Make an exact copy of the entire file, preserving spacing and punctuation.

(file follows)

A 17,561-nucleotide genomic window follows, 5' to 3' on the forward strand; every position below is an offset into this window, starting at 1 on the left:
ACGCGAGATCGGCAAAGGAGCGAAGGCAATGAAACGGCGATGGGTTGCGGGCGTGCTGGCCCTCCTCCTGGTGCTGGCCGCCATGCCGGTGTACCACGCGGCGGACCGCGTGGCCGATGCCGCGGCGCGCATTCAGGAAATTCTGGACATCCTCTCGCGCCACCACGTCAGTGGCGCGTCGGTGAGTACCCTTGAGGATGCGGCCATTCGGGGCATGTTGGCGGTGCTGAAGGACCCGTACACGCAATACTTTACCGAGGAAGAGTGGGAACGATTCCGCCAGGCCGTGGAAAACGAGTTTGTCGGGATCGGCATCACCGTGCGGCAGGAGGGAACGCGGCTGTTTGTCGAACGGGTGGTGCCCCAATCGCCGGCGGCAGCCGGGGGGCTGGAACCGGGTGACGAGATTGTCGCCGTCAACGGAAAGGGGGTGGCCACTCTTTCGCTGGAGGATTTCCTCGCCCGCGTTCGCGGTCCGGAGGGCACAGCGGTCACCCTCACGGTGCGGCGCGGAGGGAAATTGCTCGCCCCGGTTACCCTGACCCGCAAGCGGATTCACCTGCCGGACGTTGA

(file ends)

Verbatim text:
A 17,561-nucleotide genomic window follows, 5' to 3' on the forward strand; every position below is an offset into this window, starting at 1 on the left:
ACGCGAGATCGGCAAAGGAGCGAAGGCAATGAAACGGCGATGGGTTGCGGGCGTGCTGGCCCTCCTCCTGGTGCTGGCCGCCATGCCGGTGTACCACGCGGCGGACCGCGTGGCCGATGCCGCGGCGCGCATTCAGGAAATTCTGGACATCCTCTCGCGCCACCACGTCAGTGGCGCGTCGGTGAGTACCCTTGAGGATGCGGCCATTCGGGGCATGTTGGCGGTGCTGAAGGACCCGTACACGCAATACTTTACCGAGGAAGAGTGGGAACGATTCCGCCAGGCCGTGGAAAACGAGTTTGTCGGGATCGGCATCACCGTGCGGCAGGAGGGAACGCGGCTGTTTGTCGAACGGGTGGTGCCCCAATCGCCGGCGGCAGCCGGGGGGCTGGAACCGGGTGACGAGATTGTCGCCGTCAACGGAAAGGGGGTGGCCACTCTTTCGCTGGAGGATTTCCTCGCCCGCGTTCGCGGTCCGGAGGGCACAGCGGTCACCCTCACGGTGCGGCGCGGAGGGAAATTGCTCGCCCCGGTTACCCTGACCCGCAAGCGGATTCACCTGCCGGACGTTGA